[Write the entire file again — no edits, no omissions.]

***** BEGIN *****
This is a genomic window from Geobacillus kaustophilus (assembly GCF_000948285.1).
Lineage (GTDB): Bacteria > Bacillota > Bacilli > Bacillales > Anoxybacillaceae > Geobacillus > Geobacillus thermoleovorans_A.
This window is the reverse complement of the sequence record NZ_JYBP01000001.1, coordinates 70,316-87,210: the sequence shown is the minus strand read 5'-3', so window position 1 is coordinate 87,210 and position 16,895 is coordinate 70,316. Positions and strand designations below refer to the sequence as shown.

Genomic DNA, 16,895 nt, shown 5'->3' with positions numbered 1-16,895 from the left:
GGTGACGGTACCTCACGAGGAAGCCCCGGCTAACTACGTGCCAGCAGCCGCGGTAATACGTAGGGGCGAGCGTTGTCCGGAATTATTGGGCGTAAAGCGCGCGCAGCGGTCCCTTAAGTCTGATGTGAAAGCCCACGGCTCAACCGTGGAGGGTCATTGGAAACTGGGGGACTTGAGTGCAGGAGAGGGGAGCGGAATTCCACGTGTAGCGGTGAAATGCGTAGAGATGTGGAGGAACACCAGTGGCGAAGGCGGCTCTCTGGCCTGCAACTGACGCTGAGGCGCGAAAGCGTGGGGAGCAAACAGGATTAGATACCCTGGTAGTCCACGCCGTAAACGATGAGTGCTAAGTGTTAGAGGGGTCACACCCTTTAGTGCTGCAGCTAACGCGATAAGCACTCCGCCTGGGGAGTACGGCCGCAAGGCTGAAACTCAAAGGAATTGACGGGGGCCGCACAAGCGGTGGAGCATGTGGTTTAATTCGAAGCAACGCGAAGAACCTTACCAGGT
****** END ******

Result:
This is a genomic window from Geobacillus kaustophilus (assembly GCF_000948285.1).
Lineage (GTDB): Bacteria > Bacillota > Bacilli > Bacillales > Anoxybacillaceae > Geobacillus > Geobacillus thermoleovorans_A.
This window is the reverse complement of the sequence record NZ_JYBP01000001.1, coordinates 70,316-87,210: the sequence shown is the minus strand read 5'-3', so window position 1 is coordinate 87,210 and position 16,895 is coordinate 70,316. Positions and strand designations below refer to the sequence as shown.

Genomic DNA, 16,895 nt, shown 5'->3' with positions numbered 1-16,895 from the left:
GGTGACGGTACCTCACGAGGAAGCCCCGGCTAACTACGTGCCAGCAGCCGCGGTAATACGTAGGGGCGAGCGTTGTCCGGAATTATTGGGCGTAAAGCGCGCGCAGCGGTCCCTTAAGTCTGATGTGAAAGCCCACGGCTCAACCGTGGAGGGTCATTGGAAACTGGGGGACTTGAGTGCAGGAGAGGGGAGCGGAATTCCACGTGTAGCGGTGAAATGCGTAGAGATGTGGAGGAACACCAGTGGCGAAGGCGGCTCTCTGGCCTGCAACTGACGCTGAGGCGCGAAAGCGTGGGGAGCAAACAGGATTAGATACCCTGGTAGTCCACGCCGTAAACGATGAGTGCTAAGTGTTAGAGGGGTCACACCCTTTAGTGCTGCAGCTAACGCGATAAGCACTCCGCCTGGGGAGTACGGCCGCAAGGCTGAAACTCAAAGGAATTGACGGGGGCCGCACAAGCGGTGGAGCATGTGGTTTAATTCGAAGCAACGCGAAGAACCTTACCAGGT